No matter your mode of transportation, be it by foot, Dearborn's new bike share program, or automobile, if you're passing City Hall Park on a Tuesday evening, you're going to see a whole bunch of people working out in the sun. That's because Tuesdays in Dearborn are now Transformation Tuesdays.

From now until August 6, the public is invited to join professional trainers for a series of workout sessions. Each session starts at 5:30 p.m., goes for 30 to 40 minutes, is followed by a ten to fifteen minute break, and then a second session begins at 6:30 p.m.

The classes are free and open to the public, Dearborn residents or otherwise. Registration is available online or beginning at 4:30 p.m. at City Hall Park every Tuesday.

Like the organizations that are sponsoring the free events, it's a mix of workout styles that make up Transformation Tuesdays. Classes include Zumba, PiYo, kickboxing, Piloxing, bootcamp-style workouts, and more. Beaumont Health System, Fairlane Towncenter, Healthy Dearborn, the City of Dearborn, and First Responders For Fitness are sponsoring the series.

While the rest of the summer uses City Hall Park as its location, the kick-off event was held at Fairane Towncenter. DeJuan McTaw, a student intern at Beaumont who helped plan the events, says the spectacle of people exercising in the middle of the mall drew a lot of onlookers.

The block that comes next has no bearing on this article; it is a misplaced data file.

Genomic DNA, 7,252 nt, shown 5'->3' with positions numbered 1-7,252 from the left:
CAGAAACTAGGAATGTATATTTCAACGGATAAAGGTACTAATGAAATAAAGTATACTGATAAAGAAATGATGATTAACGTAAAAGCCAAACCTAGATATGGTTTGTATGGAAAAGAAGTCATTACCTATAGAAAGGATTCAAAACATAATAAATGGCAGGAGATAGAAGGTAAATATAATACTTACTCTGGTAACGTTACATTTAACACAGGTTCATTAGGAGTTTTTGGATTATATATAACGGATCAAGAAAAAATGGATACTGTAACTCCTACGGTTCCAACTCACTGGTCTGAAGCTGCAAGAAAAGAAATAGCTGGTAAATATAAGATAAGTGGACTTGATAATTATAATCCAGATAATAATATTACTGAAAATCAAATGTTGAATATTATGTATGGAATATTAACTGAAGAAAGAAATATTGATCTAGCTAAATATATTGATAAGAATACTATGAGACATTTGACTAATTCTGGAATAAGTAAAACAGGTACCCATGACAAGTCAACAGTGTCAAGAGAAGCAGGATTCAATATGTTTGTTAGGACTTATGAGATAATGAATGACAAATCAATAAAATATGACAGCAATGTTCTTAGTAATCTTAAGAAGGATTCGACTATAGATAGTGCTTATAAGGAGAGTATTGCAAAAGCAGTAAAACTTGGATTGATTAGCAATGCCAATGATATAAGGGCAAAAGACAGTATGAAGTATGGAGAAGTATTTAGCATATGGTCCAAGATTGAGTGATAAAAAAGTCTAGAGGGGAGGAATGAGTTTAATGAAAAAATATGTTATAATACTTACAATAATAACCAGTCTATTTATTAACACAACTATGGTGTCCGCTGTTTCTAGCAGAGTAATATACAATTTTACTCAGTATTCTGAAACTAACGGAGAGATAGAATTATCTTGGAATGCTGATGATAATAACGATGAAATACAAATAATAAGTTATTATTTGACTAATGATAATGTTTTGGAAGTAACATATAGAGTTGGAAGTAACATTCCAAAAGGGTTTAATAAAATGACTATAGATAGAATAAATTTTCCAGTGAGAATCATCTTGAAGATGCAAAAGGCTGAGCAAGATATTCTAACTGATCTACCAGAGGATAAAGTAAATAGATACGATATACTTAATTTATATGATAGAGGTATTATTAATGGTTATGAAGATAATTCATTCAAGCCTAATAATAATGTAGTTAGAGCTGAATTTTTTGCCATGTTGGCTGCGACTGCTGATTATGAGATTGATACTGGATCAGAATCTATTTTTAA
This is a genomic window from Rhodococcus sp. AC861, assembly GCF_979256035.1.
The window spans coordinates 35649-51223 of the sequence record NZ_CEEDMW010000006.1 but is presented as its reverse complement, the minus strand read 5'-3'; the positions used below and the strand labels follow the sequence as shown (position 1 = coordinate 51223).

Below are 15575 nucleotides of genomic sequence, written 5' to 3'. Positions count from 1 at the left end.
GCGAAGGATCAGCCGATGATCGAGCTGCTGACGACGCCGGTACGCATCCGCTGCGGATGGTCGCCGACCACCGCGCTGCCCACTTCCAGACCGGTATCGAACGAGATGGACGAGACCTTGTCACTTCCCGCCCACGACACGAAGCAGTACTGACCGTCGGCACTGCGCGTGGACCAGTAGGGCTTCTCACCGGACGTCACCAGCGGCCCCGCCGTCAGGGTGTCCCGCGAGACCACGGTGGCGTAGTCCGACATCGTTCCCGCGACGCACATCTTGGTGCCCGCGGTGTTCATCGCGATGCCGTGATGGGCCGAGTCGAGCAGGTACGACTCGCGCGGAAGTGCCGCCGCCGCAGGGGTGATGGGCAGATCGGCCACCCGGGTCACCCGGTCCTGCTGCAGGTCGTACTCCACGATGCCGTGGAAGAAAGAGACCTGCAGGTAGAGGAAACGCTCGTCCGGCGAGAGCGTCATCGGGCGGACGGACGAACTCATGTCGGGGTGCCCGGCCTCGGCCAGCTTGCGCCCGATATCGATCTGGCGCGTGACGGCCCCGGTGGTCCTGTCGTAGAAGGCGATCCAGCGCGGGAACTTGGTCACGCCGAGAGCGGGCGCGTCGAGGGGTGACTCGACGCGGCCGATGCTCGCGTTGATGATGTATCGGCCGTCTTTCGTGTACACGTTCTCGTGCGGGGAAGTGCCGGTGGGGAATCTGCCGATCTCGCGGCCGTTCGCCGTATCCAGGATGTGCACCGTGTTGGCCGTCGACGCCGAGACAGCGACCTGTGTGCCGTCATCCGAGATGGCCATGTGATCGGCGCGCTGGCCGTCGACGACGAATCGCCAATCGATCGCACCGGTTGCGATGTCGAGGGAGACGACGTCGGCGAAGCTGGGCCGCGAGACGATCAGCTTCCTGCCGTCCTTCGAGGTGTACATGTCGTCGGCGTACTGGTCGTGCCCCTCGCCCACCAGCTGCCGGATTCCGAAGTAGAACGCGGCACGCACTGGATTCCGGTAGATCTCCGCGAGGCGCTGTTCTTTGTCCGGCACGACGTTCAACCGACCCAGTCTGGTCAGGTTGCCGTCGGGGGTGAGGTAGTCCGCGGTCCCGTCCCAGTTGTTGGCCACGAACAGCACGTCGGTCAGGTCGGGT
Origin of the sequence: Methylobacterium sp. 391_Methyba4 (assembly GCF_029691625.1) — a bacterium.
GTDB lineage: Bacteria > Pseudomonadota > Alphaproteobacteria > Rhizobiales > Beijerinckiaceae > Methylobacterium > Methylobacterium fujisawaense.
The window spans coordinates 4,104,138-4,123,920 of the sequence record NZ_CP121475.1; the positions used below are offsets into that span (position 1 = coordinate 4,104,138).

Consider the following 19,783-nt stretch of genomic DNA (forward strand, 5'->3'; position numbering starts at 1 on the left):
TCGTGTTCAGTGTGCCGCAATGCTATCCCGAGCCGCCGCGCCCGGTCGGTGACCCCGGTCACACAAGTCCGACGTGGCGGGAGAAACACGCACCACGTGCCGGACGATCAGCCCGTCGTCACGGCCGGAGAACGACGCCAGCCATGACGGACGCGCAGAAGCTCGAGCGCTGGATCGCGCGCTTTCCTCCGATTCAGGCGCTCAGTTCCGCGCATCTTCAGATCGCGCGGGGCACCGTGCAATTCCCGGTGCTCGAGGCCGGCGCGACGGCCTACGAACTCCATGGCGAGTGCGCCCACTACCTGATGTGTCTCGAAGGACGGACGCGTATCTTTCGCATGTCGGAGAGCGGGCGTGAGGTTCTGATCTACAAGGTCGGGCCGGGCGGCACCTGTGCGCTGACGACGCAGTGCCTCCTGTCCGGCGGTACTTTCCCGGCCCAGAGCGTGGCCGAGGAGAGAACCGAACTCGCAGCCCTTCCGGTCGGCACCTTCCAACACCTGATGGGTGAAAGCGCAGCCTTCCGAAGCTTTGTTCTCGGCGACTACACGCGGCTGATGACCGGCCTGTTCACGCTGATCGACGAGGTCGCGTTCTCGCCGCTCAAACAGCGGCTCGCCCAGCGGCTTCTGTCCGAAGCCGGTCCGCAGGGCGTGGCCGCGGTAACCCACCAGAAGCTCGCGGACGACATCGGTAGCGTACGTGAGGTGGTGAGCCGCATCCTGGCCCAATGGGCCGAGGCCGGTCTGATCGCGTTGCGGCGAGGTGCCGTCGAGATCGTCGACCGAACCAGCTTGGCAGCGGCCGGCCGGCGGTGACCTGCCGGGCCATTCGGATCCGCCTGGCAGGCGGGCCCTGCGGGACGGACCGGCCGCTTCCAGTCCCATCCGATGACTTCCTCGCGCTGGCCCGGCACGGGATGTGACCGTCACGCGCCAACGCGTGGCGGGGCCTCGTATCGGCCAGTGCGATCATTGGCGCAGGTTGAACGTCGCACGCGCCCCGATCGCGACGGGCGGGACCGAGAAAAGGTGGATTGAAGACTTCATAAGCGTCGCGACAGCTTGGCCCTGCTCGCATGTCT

"People were watching from the upper levels, leaving work to watch," he says. "It was piquing lots of interest."

McTaw says that the first two events have already attracted 175 participants in total.

"Transformation Tuesdays are great because they're free. If people aren't already in the swing of things, this might help them start exercising or pick it back up," says McTaw.

"It could really get people inspired."

A full schedule of classes can be found here. Register for Transformation Tuesdays online.

Got a development news story to share? Email MJ Galbraith here or send him a tweet @mikegalbraith.

Bike share program kicks off in Dearborn

The city of Dearborn is rolling out its bike share program on Tuesday, June 13. A 10 a.m. ribbon-cutting ceremony and 2-mile bike ride will celebrate the launch of the program, which includes 50 bikes at 10 stations that span the east and west sides of the city.